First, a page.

A new analysis of Bernie Sanders' tax plan by the Tax Policy Center shows that Sanders plans to add $15.3 trillion to the federal coffers. But Bernie Sanders' spending plan - according to his own website - would cost $18 trillion, and according to some analyses, $29 trillion (assuming all other expenses are as Sanders estimates but that he severely underestimates the cost of his health care plan).
The fact that he plans on adding between $3 trillion and $14 trillion to the national debt, though, is only the backstory. The real story is how much it would cost the middle class - income earners in the middle of the economic ladder would pay $5,000 extra per year in federal taxes - and what people will get for it: essentially nothing. It should be noted that this is separate from Sanders' excise taxes on carbon and other pollutants, and other tax increases.
Sanders has often said that when it comes to health care at least, his increased taxes would be more than offset by reduced medical expenses for the average person, but right here on TPV, we have already proven just the opposite to be the case. In reality, the average family of four in America will end up paying more in Bernie's Medicare for All taxes than they currently do in medical expenses when premiums and out of pocket expenses are accounted for.
So what's left? Free college! While Bernie certainly wants to make public colleges and universities free to attend for those who qualify, consider this: the average public university senior graduates with roughly $28,000 in debt. This means the average income earner would pay that much just less than six years in Bernie's taxes.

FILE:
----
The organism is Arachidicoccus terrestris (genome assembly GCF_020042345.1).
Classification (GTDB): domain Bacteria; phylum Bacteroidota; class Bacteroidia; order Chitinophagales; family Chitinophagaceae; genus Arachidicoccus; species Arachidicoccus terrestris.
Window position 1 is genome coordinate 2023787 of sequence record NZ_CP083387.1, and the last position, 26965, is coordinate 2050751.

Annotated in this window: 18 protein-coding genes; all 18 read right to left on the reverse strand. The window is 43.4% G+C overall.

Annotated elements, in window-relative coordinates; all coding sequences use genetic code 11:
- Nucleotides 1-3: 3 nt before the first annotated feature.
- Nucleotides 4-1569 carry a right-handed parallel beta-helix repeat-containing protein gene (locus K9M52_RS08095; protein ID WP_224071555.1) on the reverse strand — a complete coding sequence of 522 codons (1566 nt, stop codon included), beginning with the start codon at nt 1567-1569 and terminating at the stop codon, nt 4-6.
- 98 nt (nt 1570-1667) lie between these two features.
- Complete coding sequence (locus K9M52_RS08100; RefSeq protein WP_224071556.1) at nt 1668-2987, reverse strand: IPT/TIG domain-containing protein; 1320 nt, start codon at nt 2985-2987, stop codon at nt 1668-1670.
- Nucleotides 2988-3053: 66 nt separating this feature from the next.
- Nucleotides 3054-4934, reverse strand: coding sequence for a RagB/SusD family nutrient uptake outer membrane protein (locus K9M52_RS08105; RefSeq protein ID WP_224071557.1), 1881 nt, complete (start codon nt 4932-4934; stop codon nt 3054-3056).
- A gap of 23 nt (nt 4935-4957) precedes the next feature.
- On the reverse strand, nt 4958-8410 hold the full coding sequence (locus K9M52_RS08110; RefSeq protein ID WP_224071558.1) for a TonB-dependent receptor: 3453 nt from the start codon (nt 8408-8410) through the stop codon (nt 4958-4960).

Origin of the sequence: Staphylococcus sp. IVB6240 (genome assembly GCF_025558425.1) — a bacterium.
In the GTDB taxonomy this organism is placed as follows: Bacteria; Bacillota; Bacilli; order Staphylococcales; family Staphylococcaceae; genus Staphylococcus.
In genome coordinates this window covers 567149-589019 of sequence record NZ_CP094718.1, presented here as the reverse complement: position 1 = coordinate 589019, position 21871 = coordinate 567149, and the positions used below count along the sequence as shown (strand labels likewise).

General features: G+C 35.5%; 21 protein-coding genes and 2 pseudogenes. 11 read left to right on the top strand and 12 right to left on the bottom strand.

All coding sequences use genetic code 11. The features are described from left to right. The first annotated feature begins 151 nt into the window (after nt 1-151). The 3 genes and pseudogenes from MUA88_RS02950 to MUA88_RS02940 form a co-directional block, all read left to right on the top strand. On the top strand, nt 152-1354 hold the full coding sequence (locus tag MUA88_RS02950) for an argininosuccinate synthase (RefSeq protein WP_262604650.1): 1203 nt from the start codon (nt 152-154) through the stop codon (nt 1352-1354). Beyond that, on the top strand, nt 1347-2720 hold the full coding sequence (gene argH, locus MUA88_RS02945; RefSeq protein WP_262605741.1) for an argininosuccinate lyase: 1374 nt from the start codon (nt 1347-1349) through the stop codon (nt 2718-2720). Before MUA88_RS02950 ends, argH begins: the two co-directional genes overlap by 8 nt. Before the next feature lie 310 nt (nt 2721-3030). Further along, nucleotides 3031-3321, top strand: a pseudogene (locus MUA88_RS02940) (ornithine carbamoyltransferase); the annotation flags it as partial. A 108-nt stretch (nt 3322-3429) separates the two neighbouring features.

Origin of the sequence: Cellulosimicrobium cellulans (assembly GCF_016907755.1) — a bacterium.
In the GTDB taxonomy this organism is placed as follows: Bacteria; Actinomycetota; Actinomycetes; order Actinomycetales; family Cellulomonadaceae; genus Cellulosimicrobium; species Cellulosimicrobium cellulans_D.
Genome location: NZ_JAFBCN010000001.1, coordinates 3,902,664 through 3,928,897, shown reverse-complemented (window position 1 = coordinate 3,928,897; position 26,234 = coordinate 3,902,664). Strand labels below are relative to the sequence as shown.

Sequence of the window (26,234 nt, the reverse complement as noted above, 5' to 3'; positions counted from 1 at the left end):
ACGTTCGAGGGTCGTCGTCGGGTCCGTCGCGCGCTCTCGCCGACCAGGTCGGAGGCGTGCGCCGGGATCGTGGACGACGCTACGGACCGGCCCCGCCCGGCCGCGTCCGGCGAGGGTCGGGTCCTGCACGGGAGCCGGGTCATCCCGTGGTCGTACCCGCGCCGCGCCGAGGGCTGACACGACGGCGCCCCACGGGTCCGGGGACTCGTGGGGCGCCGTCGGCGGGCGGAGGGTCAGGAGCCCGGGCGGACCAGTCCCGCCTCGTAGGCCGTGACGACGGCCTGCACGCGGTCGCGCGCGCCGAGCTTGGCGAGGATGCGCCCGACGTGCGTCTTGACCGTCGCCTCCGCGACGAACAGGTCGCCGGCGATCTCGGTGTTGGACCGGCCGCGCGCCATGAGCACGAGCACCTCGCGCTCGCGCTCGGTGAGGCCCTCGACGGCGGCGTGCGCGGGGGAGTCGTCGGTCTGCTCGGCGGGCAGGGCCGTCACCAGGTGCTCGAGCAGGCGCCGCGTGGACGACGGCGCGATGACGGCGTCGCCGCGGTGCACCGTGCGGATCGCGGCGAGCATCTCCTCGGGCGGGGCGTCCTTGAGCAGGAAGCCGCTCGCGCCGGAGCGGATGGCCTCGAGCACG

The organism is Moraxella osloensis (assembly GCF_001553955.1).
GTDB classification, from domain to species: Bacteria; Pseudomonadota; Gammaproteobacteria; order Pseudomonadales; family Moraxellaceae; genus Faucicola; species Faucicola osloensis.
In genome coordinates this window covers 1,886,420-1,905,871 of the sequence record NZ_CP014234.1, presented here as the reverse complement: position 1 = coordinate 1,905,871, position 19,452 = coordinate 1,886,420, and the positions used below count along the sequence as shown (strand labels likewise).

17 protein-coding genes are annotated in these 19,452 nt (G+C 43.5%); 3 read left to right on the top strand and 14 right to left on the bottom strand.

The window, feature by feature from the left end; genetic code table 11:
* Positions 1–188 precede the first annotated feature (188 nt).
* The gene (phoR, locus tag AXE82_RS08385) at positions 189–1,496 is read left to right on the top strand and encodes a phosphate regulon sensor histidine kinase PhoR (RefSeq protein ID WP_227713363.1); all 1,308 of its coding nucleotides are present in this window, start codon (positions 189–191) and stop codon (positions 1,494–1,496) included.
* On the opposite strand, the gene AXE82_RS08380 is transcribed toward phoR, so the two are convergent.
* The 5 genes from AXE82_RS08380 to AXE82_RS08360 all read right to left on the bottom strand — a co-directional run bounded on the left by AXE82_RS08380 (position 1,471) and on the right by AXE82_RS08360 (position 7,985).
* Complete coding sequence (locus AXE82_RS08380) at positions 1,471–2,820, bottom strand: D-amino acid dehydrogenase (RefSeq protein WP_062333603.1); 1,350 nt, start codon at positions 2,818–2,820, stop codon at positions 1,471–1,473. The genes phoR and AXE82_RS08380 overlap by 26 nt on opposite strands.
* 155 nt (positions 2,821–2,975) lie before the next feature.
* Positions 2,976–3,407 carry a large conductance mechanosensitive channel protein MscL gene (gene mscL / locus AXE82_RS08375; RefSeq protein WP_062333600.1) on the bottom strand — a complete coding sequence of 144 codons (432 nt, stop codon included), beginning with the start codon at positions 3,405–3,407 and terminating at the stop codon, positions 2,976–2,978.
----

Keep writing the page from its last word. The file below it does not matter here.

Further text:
The average college debt - including private institutions - is $35,000. Bernie Sanders, however, doesn't plan on doing anything to help students who go to private colleges and universities, including a great number of historically black colleges and universities.
This might look bad in vacuum, but it looks even worse when one considers that Hillary Clinton's college plan not only allows hard working students to go to college for free, it also includes a massive $25 billion investment in HBCUs and other institutions service disadvantaged populations, while middle income families and individuals do not have to carry a $5,000 a year burden forever.
And that $5,000 can grow quite a bit if it becomes necessary for Bernie to fill the budget gap according to his own estimates of at least $3 trillion.
Bernie and his followers will say that, well, yes, you may be paying $5 grand extra on your taxes or more, but the rich, and the super rich, and corporations, will pay way, way more. And that's true. It will also become relevant as soon as someone can explain how higher taxes on richer people by itself has a numbing effect on very significant pain on the middle class.
But let's talk about that for a little bit. Bernie Sanders would raise the top effective federal tax rate to 65% (62% for capital gains income), and cut the top income earners' take-home pay by nearly half. That's okay; they can take it. But the fact that even at this high a rate, Sanders' plan is a budget buster should tell us something: his plans are not just political ponies but also mathematical unicorns.
And that's exactly the problem with Bernie Sanders. Bernie Sanders has problem leveling with the American people because he knows as well as anyone that people are not going to like a $5,000 tax bill with not much to show for it. He knows as well as anyone that while his adoring crowd gets excited about 'single payer', support for it collapses once its implications - and the requirement that for it to be established the current system needs to be torn down - are explained to voters.
Bernie Sanders isn't just offering a vision counter to political realities; he's offering one counter to mathematical ones.